No one told me not to lay on the floor. Then again, no one else joined me there.

I felt colorless and pale as we left the building and headed back up the street toward the Museum of Contemporary art, a modern structure built around an open courtyard and sculpture garden. We started at the top and began to work our way down, but I did not find much there that appealed to me, so I left Little Peach on her careful and thoughtful stroll and went down to the courtyard to reflect on what I’d seen — perfect, temperature-controlled and well-lighted painting and sculpture– and I wondered at the sadness that pervaded everything for me.

Perhaps the sorrow was left over from the Museum of the Revolution, or maybe it was a sense of art that was never alowed to fully blossom, kept in check somehow. The impressionist paintings there all reminded me of the French masters, but they seemed to be copies, not originals. And the more recent images seemed to be pervaded with death, disease, famine, and pestilence.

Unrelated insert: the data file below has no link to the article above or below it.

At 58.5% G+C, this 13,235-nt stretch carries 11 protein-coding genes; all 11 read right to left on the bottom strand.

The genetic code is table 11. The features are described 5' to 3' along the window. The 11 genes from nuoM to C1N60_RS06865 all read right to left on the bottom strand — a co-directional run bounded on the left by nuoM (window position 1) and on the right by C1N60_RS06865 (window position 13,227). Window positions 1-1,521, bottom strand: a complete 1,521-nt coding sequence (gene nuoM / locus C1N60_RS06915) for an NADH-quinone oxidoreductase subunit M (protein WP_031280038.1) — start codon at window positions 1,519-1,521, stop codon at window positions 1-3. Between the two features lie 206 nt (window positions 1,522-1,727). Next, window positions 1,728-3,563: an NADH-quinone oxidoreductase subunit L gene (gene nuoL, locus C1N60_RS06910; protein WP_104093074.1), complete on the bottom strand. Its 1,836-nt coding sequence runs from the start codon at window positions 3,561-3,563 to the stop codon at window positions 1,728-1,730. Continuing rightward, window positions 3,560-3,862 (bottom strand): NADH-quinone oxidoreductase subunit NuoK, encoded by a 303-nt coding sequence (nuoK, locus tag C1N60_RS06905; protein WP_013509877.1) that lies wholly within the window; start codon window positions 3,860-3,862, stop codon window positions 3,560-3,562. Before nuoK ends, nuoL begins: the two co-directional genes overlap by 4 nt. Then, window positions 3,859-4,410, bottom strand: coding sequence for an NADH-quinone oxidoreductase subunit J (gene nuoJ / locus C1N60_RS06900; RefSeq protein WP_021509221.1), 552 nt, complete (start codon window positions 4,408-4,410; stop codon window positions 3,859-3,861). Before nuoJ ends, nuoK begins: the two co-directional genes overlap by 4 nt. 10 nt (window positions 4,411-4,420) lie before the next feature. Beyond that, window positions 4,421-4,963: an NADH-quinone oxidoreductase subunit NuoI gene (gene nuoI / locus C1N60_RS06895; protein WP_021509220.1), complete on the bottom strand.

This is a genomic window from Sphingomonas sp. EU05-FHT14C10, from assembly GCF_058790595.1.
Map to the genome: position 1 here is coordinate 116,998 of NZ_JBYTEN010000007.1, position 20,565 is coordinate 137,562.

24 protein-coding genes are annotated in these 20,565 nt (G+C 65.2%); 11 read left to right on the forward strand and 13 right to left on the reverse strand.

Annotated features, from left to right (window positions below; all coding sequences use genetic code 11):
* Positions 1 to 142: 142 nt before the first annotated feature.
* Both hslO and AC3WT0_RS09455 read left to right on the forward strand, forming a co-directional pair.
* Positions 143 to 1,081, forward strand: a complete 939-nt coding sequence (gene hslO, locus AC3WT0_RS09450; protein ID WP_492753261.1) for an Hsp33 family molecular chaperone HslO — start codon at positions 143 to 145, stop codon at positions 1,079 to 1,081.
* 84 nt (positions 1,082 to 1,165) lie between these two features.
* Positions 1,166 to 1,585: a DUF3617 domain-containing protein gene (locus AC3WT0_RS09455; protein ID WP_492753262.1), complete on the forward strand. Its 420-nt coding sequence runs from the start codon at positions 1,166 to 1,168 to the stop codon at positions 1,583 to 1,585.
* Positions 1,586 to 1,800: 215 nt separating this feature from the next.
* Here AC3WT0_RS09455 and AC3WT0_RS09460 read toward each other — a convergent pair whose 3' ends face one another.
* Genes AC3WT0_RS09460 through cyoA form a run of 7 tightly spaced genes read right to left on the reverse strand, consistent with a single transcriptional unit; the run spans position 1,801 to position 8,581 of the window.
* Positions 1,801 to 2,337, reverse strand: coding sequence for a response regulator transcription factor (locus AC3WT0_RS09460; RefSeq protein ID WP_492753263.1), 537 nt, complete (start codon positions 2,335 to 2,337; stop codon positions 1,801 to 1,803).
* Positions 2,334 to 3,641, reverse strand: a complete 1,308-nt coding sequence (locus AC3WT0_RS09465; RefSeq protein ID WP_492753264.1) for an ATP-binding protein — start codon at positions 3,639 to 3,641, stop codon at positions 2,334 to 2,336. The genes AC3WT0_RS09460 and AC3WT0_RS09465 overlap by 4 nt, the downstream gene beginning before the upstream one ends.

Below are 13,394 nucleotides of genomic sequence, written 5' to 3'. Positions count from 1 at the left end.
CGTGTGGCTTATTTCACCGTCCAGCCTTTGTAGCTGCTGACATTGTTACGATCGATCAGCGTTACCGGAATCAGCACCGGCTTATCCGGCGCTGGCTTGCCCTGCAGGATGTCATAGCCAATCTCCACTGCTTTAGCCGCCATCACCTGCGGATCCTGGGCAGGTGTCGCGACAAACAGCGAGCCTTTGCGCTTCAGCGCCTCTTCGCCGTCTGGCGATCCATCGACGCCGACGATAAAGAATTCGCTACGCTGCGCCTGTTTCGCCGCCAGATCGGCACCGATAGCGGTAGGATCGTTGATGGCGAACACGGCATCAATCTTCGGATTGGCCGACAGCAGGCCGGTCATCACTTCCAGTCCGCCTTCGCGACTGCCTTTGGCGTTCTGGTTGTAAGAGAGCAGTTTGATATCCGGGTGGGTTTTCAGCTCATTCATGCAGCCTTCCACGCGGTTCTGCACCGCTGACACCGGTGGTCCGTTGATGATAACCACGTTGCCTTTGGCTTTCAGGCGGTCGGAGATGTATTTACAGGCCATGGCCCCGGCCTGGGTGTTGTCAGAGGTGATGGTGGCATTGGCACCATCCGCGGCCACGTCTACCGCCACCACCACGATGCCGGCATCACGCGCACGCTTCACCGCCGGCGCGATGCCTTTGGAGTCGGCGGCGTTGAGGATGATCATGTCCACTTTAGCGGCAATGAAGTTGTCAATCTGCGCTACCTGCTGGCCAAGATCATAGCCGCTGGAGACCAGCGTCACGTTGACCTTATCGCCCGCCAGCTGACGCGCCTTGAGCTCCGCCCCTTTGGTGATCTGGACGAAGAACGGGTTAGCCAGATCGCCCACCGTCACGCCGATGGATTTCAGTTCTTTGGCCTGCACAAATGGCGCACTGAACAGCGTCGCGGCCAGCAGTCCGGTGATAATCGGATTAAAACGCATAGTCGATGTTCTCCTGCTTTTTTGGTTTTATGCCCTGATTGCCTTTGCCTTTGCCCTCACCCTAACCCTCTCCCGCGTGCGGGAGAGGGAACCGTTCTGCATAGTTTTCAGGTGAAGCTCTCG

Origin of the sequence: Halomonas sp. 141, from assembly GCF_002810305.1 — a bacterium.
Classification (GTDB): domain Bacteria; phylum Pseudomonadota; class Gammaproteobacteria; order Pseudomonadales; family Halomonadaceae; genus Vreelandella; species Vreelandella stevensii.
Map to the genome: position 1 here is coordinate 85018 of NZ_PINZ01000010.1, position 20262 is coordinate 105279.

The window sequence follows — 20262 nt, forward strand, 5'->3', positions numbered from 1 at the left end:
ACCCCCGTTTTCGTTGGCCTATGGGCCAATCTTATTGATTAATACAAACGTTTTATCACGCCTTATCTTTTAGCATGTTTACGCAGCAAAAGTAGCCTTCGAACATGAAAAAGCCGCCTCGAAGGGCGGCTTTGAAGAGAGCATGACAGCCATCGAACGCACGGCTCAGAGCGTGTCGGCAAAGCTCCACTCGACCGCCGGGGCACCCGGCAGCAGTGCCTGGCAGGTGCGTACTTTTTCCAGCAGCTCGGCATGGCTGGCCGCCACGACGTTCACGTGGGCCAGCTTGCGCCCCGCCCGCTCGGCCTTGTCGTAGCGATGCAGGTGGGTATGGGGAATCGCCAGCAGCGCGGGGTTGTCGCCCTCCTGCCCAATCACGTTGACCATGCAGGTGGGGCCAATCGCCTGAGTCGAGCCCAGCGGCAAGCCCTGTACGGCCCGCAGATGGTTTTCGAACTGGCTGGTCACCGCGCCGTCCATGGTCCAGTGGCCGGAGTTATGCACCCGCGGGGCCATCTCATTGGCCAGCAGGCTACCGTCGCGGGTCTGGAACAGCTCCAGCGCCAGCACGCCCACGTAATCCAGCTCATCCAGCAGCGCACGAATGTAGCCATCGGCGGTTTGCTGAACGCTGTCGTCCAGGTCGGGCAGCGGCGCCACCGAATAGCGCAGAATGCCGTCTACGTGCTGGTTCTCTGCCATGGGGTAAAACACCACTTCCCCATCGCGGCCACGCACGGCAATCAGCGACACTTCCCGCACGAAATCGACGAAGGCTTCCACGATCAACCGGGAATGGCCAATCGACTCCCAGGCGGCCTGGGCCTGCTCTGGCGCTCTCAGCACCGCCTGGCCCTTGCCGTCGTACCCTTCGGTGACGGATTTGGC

I wanted more originality, more spirit. I wanted the Cuban art of the murals and the streets to find its way into the fine galleries of the world, too. The art museum left me feeling unsettled and unhappy. Drowsy, I rested on a bench and watched a busload of teenagers in red tee-shirts milling around outside the museum doors.

In time, Little Peach joined me, lifting my spirits, and we sauntered companionably back up the street to our hotel, at an easy pace, not at all like Che and Camilo running out of the jungle.